Australian Research Helps Horse Owners: New Projects Down Under

The Rural Industries Research and Development Corporation (RIRDC) of Australia recently reported two projects that will be funded through 2001. One will evaluate the economics of the horse industry, and the other will look at safety.

Raymond Kripps, PhD, of the Research Centre for Injury Studies at Flinders University in Adelaide, Australia, is investigating a "Pilot Project to Examine Injuries to Horse Riders and Handlers."

"My project is primarily a feasibility study to develop a national surveillance system in Australia to monitor and look at trends in fall-related injuries during eventing," said Kripps. This study is a collaborative effort between the Equine Federation of Australia (EFA) and Flinders University Research Centre for Injury Studies, and will take about a year. First, the research will focus on South Australia and New South Wales one- and three-day events. If successful, Kripps plans to broaden the study's scope to a national system.

"We hope that this project will be the first that will look at injury events with a view to developing effective countermeasures to reduce injuries and to promote safety," Kripps added.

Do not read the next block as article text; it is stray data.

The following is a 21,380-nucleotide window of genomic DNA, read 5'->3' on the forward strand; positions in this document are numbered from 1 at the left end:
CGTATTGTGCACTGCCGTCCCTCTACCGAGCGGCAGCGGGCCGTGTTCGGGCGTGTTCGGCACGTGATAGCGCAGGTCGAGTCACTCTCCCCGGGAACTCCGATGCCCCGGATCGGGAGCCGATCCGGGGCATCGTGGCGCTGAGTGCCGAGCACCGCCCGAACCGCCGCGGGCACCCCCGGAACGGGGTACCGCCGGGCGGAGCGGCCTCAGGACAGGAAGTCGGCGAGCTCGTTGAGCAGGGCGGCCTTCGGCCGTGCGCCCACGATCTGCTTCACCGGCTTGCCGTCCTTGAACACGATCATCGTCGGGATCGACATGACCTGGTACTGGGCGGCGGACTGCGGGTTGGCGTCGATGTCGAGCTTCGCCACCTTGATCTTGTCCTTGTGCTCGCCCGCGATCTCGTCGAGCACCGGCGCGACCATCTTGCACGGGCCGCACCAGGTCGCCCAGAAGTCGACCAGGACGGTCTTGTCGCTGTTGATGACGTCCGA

The other project--The Economic Contribution of the Horse Industry; A Scoping Study--aims to develop a framework for estimating the contribution of the horse industry to the Australian economy. The principal investigator, Jenny Gordon, PhD, Senior Research Economist for the Centre For International Economics in Canberra, Australia, plans to make recommendations regarding a model for the industry's economic contribution once initial surveys are complete.

"We have undertaken a survey of riding schools as part of the exercise and found that it is not only very hard to get a response, but that answers show an amazingly wide range of practice," said Gordon. "One value of knowing the gross value of the industry is to base a levy for funding research and development and industry development, another example is the impact of government on the industry."

Gordon invites horse owners in Australia to provide written submissions on what concerns they have at an industry level. Contact her at

About the Author

Stephanie L. Church, Editor-in-Chief

Stephanie L. Church, Editor-in-Chief, received a B.A. in Journalism and Equestrian Studies from Averett College in Danville, Virginia. A Pony Club and 4-H graduate, her background is in eventing, and she is schooling her recently retired Thoroughbred racehorse, Happy, toward a career in that discipline. She also enjoys traveling, photography, cycling, and cooking in her free time.

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